I expected the doctor to inquire about family life, and he did. We talked about my household, parents, and the type of experiences I had growing up. He gathered as much information as possible, and offered to write me a prescription for anti-anxiety medication to alleviate the symptoms. I declined any medication and chose the more holistic practice of meditation to get me through.

After we talked about my childhood, he asked me about dating. We talked about every relationship that changed my life and why we broke up. For the most part, my reasons were legitimate. Either I caught someone cheating or the passion just was no longer there. But in other instances, deep-rooted feelings of insecurity and a fear of abandonment was to blame.

After about four sessions with Dr. Fallah, I arrived at the conclusion that somehow I’d allowed my relationship with my dad to dictate how I see and interact with romantic partners. Somewhere along the line, I internalized the fact that my father always had to have a drink before doing anything for me, and it made me question the loyalty of others as a result. It didn’t matter that he fulfilled his fatherly duties most of the time. It all came back to the fact that he had to drink first. The drink came before me.

The conclusion surprised me because women who normally experience that kind of trauma have rocky relationships with their dads, if any relationship at all. At least I thought that was the case. In my mind, I didn’t see any of what I experienced due to my father’s alcoholism as “rocky.” It just simply was what it was.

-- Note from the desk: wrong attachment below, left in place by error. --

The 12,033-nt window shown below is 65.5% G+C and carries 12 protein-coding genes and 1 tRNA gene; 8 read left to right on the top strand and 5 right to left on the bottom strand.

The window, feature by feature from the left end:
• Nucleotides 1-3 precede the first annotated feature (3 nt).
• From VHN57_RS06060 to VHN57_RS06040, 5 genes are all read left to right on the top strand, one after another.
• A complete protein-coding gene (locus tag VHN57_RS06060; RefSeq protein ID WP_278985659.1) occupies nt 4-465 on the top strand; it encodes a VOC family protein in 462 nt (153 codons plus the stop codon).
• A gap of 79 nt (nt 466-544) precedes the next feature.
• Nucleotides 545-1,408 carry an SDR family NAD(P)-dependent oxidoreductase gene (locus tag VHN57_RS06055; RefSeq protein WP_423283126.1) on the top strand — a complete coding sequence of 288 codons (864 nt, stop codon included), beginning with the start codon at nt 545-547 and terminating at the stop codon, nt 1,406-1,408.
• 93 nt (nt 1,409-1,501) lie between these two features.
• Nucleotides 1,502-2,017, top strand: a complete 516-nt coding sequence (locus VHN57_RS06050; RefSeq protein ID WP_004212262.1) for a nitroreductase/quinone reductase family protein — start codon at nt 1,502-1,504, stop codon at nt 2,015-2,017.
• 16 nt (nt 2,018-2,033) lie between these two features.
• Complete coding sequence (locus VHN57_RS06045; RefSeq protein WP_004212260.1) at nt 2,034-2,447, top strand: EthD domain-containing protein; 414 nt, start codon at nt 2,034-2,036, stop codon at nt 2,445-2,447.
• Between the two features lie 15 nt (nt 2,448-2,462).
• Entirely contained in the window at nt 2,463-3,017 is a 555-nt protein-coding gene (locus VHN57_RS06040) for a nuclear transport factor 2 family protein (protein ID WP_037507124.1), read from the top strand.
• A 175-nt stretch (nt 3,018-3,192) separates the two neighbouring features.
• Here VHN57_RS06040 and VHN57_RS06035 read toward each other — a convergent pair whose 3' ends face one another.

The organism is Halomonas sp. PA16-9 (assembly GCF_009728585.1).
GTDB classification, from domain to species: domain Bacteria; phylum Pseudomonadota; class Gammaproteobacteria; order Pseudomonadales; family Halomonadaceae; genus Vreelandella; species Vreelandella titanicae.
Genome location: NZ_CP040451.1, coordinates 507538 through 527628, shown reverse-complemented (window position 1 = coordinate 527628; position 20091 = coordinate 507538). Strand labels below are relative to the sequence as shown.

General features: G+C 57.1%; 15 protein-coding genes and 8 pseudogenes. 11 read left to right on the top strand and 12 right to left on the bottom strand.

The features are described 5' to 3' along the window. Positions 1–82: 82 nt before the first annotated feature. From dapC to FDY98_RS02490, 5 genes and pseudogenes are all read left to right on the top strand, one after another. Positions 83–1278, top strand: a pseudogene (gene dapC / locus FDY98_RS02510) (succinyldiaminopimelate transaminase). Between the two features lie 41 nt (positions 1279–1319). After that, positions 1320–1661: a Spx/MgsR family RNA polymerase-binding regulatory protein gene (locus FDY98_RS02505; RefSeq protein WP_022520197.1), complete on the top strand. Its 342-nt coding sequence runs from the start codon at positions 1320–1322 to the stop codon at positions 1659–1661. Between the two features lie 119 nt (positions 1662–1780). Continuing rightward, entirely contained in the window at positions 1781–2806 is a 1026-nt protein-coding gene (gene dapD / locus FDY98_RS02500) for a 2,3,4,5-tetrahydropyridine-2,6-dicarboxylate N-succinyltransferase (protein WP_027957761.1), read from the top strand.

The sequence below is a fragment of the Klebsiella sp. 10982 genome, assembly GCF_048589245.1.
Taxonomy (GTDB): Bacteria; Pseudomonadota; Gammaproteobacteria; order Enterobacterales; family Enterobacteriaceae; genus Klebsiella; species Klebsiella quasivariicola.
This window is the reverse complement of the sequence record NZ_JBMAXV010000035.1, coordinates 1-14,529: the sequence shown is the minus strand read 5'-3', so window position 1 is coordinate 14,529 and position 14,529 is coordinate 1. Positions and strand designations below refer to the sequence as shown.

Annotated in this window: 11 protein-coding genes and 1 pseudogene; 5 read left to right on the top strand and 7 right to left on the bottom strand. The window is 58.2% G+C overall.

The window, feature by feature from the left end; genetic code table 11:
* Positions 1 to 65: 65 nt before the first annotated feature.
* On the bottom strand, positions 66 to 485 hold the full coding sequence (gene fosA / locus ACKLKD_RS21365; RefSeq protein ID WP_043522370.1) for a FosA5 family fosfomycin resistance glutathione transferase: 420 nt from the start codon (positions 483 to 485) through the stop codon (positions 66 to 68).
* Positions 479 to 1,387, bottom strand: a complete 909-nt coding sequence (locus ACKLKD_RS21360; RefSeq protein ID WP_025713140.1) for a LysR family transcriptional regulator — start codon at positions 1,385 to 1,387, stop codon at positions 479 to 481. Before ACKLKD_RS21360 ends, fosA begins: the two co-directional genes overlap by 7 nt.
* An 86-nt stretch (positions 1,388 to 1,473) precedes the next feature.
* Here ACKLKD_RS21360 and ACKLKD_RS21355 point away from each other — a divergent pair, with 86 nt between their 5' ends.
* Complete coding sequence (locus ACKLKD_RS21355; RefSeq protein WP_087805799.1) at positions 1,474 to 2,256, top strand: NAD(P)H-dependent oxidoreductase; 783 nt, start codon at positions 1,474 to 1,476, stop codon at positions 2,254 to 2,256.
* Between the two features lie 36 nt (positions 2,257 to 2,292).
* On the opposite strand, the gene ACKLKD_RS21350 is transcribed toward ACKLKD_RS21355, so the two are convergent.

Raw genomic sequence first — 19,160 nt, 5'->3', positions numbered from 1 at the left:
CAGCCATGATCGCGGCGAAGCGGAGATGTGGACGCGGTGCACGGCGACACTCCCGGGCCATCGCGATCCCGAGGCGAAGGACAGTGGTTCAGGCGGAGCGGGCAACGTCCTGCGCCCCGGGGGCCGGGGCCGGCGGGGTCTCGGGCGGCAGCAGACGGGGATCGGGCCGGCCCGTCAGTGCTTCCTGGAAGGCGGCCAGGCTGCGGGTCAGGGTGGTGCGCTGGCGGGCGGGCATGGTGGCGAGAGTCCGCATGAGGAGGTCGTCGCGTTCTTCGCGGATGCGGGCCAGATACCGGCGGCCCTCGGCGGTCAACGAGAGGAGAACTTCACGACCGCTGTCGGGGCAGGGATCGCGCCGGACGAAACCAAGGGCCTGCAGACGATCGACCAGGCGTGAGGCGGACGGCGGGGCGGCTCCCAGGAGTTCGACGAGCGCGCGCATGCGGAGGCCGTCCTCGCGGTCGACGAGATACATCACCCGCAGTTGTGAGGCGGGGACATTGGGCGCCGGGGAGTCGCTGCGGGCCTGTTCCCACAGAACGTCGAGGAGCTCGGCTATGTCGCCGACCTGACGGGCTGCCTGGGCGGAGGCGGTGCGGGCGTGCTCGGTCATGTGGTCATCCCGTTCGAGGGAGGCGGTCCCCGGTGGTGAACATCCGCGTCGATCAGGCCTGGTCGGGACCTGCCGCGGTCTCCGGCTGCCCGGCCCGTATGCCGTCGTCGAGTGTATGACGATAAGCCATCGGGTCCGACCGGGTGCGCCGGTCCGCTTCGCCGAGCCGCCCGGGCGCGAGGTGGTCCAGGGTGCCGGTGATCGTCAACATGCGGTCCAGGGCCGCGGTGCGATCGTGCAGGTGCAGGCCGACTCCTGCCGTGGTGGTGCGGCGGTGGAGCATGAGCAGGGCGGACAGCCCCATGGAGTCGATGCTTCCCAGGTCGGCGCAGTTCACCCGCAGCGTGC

Owning up to my own baggage gave me the power to actually change the direction of my future. It gave me the power to realize that I was holding on to feelings, thoughts and experiences that were never meant for me. My dad’s issues are just that: his issues.

In relationships, we tend to make excuses for not letting go of past hurt, pain and abuse. We justify our emotional walls and guarded skepticism by convincing ourselves that we’re the victim, and that whoever the next person is that we date just has to deal with it. No, I didn’t ask to grow up with an alcoholic father. But do I think of myself as a victim? No.

There’s something incredibly beautiful about owning your own mess. We are all works in progress and we will never arrive at perfection. Pretending to be “perfect” does more harm than good. I’m not saying one should lay it all out there when interacting with someone new. But knowing what’s wrong with you, for you, is one of the most beneficial things you can ever do for yourself. So own your baggage so you can one day pack it up for good!

Your turn: Got a question for Shan Tell’em? Email us at [email protected] or simply comment in the section below! And don’t forget to join us on Twitter every Wednesday at 3PM CST for a live discussion on love and relationships. Keep up with the conversation via the #AskShanTellem hashtag. 

Shantell E. Jamison is a Chicago-based writer, radio personality, and cultural critic. She’s also JET magazine’s Digital Content Editor. She’s been featured on WBEZ 91.5FM, The Monique Caradine Show, Vocalo 91.1FM, KDKA Newsradio 1020AM, WBGX 1570AM, WYCA 102.3FM, Chicago Now, The Grio, The Black Youth Project, The Gate Newspaper and Launching Chicago with Lenny McAllister. Her debut book, Drive Yourself in the Right Direction: Simple Quotes on How to Achieve Your Best Self, is available now at Amazon.com.